Given the 11 digit ssn 28050389210, the first 6 digits (280503) encodes the birth date, while the last 5 digits (89210) is called the personal number.

So if we want to get the birth date, it’s just a matter of parsing 280503 right? Well, what century is the final digits in though? Is it 1903, or 2003?

This is where the personal number (89210) comes in, because the three first digits (892) there encodes extra information about which year the person was born. The rules are as follows:

  1. 500–749 denotes the years 1854 till 1899
  2. 000–499 denotes the years 1900 till 1999
  3. 900–999 denotes the years 1940 till 1999
  4. 500–999 denotes the years 2000 till 2039

So looking at this list of rules, 892 hits #4, which means indeed the person was born in 2003.

The implementation

In the olden days, I would probably code this something like:

Old way to parse the century

Which is fine — but it’s sort of difficult to read through and grasp the rules? With the new relational and logical operators for patterns, we could write this a bit more tersely:

My new way

I’m not arguing that terse code is better, far from it. But I do find it easier to read a pattern which states that ruleNumber has to be >= 500 and <= 749, rather than an expression like ruleNumber >= 500 && ruleNumber <= 749. On top of that the expressions are nested in if-statements, which I find decreases readability. I’m quite sure not everybody would agree with me here though.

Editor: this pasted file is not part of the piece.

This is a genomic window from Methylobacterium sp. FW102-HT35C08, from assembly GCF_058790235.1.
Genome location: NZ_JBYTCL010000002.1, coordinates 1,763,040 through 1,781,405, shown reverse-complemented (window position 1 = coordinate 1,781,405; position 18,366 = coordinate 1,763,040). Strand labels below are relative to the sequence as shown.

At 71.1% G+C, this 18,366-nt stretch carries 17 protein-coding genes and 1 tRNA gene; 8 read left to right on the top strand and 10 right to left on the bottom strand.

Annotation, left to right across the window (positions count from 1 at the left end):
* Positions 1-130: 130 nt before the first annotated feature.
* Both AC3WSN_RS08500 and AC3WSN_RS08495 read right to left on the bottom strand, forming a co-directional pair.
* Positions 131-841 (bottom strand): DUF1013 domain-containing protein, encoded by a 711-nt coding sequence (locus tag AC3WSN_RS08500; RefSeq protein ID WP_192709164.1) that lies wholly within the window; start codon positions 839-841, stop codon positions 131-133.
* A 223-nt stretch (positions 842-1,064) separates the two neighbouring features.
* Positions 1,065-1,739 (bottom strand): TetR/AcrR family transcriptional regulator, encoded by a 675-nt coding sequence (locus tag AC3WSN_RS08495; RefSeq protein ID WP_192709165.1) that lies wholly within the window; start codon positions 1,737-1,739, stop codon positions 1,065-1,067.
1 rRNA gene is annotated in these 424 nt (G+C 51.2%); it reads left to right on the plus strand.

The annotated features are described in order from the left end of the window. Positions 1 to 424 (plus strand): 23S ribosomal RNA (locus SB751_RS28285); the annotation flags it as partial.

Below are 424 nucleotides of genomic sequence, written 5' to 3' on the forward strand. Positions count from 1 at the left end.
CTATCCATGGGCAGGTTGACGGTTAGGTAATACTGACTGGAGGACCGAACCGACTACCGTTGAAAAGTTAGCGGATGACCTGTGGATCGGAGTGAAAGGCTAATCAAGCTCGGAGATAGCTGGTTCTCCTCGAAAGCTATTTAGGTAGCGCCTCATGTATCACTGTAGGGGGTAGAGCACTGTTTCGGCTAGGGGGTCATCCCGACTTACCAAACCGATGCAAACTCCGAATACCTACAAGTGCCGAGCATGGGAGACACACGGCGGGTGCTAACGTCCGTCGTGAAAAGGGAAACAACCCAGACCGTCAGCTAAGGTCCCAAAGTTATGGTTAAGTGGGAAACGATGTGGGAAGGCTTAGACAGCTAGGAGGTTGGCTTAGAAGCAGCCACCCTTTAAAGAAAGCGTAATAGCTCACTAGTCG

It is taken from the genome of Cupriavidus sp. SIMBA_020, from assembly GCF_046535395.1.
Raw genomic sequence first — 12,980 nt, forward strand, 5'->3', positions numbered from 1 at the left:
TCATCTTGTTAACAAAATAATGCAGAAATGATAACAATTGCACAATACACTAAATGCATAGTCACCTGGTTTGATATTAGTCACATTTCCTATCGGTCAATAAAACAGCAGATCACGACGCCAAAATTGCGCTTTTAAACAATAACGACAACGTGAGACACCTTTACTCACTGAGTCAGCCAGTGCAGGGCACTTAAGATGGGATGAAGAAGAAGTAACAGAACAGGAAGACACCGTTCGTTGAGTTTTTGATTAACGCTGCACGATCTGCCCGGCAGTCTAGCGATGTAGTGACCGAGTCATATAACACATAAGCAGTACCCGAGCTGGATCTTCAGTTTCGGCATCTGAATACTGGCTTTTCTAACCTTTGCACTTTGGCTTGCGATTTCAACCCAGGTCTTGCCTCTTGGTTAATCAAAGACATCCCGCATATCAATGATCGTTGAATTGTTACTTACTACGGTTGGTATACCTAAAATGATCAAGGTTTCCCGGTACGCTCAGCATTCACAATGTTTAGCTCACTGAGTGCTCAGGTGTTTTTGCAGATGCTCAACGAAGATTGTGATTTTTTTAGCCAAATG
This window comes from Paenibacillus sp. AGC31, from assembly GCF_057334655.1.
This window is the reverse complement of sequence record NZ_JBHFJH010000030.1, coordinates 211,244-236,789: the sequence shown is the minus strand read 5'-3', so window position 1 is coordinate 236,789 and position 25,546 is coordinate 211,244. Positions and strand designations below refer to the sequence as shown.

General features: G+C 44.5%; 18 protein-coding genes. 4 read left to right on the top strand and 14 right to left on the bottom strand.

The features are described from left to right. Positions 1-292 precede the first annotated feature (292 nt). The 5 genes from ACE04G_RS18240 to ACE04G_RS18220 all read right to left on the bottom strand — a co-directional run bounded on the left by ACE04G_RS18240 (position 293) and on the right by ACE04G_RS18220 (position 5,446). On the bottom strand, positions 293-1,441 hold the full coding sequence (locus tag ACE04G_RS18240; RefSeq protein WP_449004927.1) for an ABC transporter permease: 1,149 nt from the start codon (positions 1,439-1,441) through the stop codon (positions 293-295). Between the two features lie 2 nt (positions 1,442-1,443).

More than one kind

You also have several flavors of ssn’s, apart from the regular kind, you have D-, H-, and FH-numbers. These have their own rules, depending on the value of the first or third digit in the ssn. These rules are not especially difficult, and you can express them quite elegantly with pattern matching:

Parsing other flavors

The above rules might not make much sense without more context about why you have these sort of numbers. But that’s not important, the point is that the numbers encode more information than you might think, and these lend themselves well to pattern matching code.

More readable?

I’ve also written code for parsing ssn’s for other countries like Sweden, Denmark² and Finland. And even though the Nordic countries are culturally similar and share borders, naturally each of them have their own convoluted rules for creating and parsing ssn’s.

Since these are distinct, there’s not much ability to share code between the different implementations, which usually makes them verbose and less maintainable.

Being able to express such rules in a succinct and readable manner is a strength, and I think the new pattern matching operators are a step in the right direction for problems such as these.

  1. Don’t we already have logical operators like &&, ||, and !? Yes — but these would introduce ambiguity when a pattern is evaluated as a boolean expression.
  2. Fun fact, since 2007, Danish ssn’s cannot safely be validated with check digits — they ran out of numbers.